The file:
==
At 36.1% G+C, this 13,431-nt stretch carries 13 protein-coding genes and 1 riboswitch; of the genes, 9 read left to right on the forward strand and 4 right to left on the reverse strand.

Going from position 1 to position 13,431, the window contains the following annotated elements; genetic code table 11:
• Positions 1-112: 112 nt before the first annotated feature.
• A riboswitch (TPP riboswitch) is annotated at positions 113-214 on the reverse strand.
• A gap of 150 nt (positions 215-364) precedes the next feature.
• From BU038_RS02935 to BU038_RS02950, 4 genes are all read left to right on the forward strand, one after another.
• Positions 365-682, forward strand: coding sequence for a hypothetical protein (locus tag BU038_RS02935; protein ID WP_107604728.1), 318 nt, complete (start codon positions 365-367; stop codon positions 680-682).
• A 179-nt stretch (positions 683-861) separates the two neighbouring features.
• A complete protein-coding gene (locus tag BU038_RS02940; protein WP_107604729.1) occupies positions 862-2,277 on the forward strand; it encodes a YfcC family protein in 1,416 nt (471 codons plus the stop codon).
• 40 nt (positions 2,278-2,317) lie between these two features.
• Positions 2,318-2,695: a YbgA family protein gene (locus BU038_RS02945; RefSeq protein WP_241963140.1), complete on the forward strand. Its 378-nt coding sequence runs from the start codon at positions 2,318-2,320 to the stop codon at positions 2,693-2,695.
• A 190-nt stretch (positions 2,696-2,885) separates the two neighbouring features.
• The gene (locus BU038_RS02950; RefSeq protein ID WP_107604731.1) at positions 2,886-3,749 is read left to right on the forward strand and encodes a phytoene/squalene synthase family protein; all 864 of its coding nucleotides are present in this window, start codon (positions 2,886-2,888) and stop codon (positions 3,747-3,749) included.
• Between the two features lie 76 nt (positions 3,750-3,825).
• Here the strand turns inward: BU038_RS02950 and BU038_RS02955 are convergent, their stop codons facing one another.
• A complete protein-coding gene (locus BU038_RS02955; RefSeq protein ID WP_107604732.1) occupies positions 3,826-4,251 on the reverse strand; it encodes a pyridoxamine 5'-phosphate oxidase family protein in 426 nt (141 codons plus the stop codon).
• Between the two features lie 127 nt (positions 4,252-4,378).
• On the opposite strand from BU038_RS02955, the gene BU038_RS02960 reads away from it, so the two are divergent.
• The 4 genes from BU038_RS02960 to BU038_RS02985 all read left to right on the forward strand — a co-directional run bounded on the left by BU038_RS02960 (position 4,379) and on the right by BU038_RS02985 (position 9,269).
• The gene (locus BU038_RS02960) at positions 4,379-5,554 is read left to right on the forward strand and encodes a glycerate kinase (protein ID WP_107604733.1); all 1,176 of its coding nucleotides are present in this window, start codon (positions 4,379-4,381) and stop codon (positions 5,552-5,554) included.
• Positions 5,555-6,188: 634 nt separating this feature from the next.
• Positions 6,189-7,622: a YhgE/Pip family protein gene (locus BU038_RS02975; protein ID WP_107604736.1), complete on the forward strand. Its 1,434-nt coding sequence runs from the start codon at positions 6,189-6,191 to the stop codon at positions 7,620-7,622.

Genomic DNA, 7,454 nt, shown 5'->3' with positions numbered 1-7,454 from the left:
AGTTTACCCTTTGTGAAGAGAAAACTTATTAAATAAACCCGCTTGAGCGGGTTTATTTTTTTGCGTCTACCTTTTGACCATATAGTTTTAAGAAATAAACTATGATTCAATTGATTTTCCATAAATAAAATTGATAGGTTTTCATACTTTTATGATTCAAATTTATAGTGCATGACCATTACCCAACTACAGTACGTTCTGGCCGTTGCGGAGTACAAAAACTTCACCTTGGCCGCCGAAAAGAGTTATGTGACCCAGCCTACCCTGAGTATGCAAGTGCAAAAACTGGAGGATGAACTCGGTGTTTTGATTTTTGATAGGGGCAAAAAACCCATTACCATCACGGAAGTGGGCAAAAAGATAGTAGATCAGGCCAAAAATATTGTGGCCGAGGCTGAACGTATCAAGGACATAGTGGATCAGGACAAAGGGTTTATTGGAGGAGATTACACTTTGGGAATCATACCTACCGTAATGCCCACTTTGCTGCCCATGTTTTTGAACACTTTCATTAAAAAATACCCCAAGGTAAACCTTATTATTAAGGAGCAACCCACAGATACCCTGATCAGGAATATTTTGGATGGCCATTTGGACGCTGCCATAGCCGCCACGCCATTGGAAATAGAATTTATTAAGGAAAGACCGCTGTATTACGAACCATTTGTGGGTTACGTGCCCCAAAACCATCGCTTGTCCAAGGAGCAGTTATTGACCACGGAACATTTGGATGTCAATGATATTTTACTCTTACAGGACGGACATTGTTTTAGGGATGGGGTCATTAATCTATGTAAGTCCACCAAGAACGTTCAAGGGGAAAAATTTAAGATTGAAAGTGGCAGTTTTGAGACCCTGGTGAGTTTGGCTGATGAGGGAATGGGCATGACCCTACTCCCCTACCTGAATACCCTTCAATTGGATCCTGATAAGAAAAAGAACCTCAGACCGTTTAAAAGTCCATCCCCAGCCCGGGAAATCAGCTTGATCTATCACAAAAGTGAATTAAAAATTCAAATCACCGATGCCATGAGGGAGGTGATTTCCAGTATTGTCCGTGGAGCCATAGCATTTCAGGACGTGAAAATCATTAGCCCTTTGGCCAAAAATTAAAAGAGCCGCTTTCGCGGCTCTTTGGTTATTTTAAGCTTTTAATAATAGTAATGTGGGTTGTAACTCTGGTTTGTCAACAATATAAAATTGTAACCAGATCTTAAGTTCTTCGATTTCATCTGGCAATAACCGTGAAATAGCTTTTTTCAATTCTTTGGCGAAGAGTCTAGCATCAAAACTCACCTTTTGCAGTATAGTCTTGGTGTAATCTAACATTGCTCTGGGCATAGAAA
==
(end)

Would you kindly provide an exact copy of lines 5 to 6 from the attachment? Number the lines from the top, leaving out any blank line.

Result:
• A gap of 150 nt (positions 215-364) precedes the next feature.
• From BU038_RS02935 to BU038_RS02950, 4 genes are all read left to right on the forward strand, one after another.